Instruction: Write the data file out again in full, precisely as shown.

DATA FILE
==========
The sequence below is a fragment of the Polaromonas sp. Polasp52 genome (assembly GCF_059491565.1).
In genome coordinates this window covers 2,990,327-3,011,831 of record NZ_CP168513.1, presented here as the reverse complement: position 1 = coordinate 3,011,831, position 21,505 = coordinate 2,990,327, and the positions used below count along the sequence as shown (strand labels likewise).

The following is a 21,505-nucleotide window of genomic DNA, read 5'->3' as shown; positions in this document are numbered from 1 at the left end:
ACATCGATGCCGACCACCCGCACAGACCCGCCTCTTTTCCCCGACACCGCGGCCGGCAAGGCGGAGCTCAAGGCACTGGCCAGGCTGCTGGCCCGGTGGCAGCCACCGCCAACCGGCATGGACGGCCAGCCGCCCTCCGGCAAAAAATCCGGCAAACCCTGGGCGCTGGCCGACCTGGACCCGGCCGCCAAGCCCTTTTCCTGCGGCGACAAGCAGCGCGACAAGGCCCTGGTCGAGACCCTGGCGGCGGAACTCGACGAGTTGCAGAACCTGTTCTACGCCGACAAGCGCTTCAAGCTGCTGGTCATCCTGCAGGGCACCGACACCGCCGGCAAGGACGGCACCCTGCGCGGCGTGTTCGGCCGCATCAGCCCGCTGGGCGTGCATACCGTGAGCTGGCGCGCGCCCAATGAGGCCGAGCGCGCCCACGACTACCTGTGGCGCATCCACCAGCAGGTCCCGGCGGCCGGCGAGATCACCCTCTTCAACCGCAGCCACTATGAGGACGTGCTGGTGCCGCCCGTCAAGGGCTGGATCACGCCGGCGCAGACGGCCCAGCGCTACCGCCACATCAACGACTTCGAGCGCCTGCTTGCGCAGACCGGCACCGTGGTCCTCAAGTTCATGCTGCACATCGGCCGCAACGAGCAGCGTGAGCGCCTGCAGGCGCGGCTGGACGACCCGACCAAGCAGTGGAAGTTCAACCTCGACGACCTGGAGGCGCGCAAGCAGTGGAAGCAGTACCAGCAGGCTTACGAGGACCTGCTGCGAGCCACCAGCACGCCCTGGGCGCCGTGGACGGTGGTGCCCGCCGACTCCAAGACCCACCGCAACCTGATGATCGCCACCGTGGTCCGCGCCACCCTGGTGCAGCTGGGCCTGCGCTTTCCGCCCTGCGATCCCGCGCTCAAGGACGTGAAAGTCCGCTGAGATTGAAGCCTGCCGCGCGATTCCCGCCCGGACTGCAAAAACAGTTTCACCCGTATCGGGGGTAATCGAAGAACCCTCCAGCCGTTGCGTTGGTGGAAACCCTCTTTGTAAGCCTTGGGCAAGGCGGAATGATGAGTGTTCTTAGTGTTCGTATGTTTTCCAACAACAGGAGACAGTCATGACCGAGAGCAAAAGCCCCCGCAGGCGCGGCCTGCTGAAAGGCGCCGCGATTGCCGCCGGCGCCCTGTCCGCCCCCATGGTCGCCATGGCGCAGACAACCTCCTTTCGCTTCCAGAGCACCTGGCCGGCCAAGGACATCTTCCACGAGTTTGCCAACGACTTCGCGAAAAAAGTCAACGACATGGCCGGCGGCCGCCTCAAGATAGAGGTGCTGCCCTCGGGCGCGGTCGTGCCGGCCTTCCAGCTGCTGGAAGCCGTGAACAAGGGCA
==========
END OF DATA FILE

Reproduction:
The sequence below is a fragment of the Polaromonas sp. Polasp52 genome (assembly GCF_059491565.1).
In genome coordinates this window covers 2,990,327-3,011,831 of record NZ_CP168513.1, presented here as the reverse complement: position 1 = coordinate 3,011,831, position 21,505 = coordinate 2,990,327, and the positions used below count along the sequence as shown (strand labels likewise).

The following is a 21,505-nucleotide window of genomic DNA, read 5'->3' as shown; positions in this document are numbered from 1 at the left end:
ACATCGATGCCGACCACCCGCACAGACCCGCCTCTTTTCCCCGACACCGCGGCCGGCAAGGCGGAGCTCAAGGCACTGGCCAGGCTGCTGGCCCGGTGGCAGCCACCGCCAACCGGCATGGACGGCCAGCCGCCCTCCGGCAAAAAATCCGGCAAACCCTGGGCGCTGGCCGACCTGGACCCGGCCGCCAAGCCCTTTTCCTGCGGCGACAAGCAGCGCGACAAGGCCCTGGTCGAGACCCTGGCGGCGGAACTCGACGAGTTGCAGAACCTGTTCTACGCCGACAAGCGCTTCAAGCTGCTGGTCATCCTGCAGGGCACCGACACCGCCGGCAAGGACGGCACCCTGCGCGGCGTGTTCGGCCGCATCAGCCCGCTGGGCGTGCATACCGTGAGCTGGCGCGCGCCCAATGAGGCCGAGCGCGCCCACGACTACCTGTGGCGCATCCACCAGCAGGTCCCGGCGGCCGGCGAGATCACCCTCTTCAACCGCAGCCACTATGAGGACGTGCTGGTGCCGCCCGTCAAGGGCTGGATCACGCCGGCGCAGACGGCCCAGCGCTACCGCCACATCAACGACTTCGAGCGCCTGCTTGCGCAGACCGGCACCGTGGTCCTCAAGTTCATGCTGCACATCGGCCGCAACGAGCAGCGTGAGCGCCTGCAGGCGCGGCTGGACGACCCGACCAAGCAGTGGAAGTTCAACCTCGACGACCTGGAGGCGCGCAAGCAGTGGAAGCAGTACCAGCAGGCTTACGAGGACCTGCTGCGAGCCACCAGCACGCCCTGGGCGCCGTGGACGGTGGTGCCCGCCGACTCCAAGACCCACCGCAACCTGATGATCGCCACCGTGGTCCGCGCCACCCTGGTGCAGCTGGGCCTGCGCTTTCCGCCCTGCGATCCCGCGCTCAAGGACGTGAAAGTCCGCTGAGATTGAAGCCTGCCGCGCGATTCCCGCCCGGACTGCAAAAACAGTTTCACCCGTATCGGGGGTAATCGAAGAACCCTCCAGCCGTTGCGTTGGTGGAAACCCTCTTTGTAAGCCTTGGGCAAGGCGGAATGATGAGTGTTCTTAGTGTTCGTATGTTTTCCAACAACAGGAGACAGTCATGACCGAGAGCAAAAGCCCCCGCAGGCGCGGCCTGCTGAAAGGCGCCGCGATTGCCGCCGGCGCCCTGTCCGCCCCCATGGTCGCCATGGCGCAGACAACCTCCTTTCGCTTCCAGAGCACCTGGCCGGCCAAGGACATCTTCCACGAGTTTGCCAACGACTTCGCGAAAAAAGTCAACGACATGGCCGGCGGCCGCCTCAAGATAGAGGTGCTGCCCTCGGGCGCGGTCGTGCCGGCCTTCCAGCTGCTGGAAGCCGTGAACAAGGGCA